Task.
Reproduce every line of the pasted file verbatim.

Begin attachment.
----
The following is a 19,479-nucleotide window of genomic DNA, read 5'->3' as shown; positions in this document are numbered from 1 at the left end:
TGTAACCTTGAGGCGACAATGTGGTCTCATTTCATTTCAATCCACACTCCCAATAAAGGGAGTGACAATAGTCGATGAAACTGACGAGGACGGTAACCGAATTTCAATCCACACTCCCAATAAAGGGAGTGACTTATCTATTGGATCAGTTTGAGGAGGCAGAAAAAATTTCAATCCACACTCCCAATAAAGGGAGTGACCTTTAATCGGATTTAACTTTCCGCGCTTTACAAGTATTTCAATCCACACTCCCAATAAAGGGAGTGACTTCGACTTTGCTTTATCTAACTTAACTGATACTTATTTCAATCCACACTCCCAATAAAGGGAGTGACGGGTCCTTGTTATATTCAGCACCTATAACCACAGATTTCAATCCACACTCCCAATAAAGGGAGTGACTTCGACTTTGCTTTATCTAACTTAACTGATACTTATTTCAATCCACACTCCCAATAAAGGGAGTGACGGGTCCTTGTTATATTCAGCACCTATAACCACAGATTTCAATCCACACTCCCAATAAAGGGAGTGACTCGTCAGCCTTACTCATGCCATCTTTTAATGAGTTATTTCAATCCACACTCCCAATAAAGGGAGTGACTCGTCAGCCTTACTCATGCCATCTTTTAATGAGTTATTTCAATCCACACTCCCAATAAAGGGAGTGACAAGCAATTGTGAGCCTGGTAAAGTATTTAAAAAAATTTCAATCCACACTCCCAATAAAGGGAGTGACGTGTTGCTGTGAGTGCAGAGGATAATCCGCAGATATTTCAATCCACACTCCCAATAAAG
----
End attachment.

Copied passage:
The following is a 19,479-nucleotide window of genomic DNA, read 5'->3' as shown; positions in this document are numbered from 1 at the left end:
TGTAACCTTGAGGCGACAATGTGGTCTCATTTCATTTCAATCCACACTCCCAATAAAGGGAGTGACAATAGTCGATGAAACTGACGAGGACGGTAACCGAATTTCAATCCACACTCCCAATAAAGGGAGTGACTTATCTATTGGATCAGTTTGAGGAGGCAGAAAAAATTTCAATCCACACTCCCAATAAAGGGAGTGACCTTTAATCGGATTTAACTTTCCGCGCTTTACAAGTATTTCAATCCACACTCCCAATAAAGGGAGTGACTTCGACTTTGCTTTATCTAACTTAACTGATACTTATTTCAATCCACACTCCCAATAAAGGGAGTGACGGGTCCTTGTTATATTCAGCACCTATAACCACAGATTTCAATCCACACTCCCAATAAAGGGAGTGACTTCGACTTTGCTTTATCTAACTTAACTGATACTTATTTCAATCCACACTCCCAATAAAGGGAGTGACGGGTCCTTGTTATATTCAGCACCTATAACCACAGATTTCAATCCACACTCCCAATAAAGGGAGTGACTCGTCAGCCTTACTCATGCCATCTTTTAATGAGTTATTTCAATCCACACTCCCAATAAAGGGAGTGACTCGTCAGCCTTACTCATGCCATCTTTTAATGAGTTATTTCAATCCACACTCCCAATAAAGGGAGTGACAAGCAATTGTGAGCCTGGTAAAGTATTTAAAAAAATTTCAATCCACACTCCCAATAAAGGGAGTGACGTGTTGCTGTGAGTGCAGAGGATAATCCGCAGATATTTCAATCCACACTCCCAATAAAG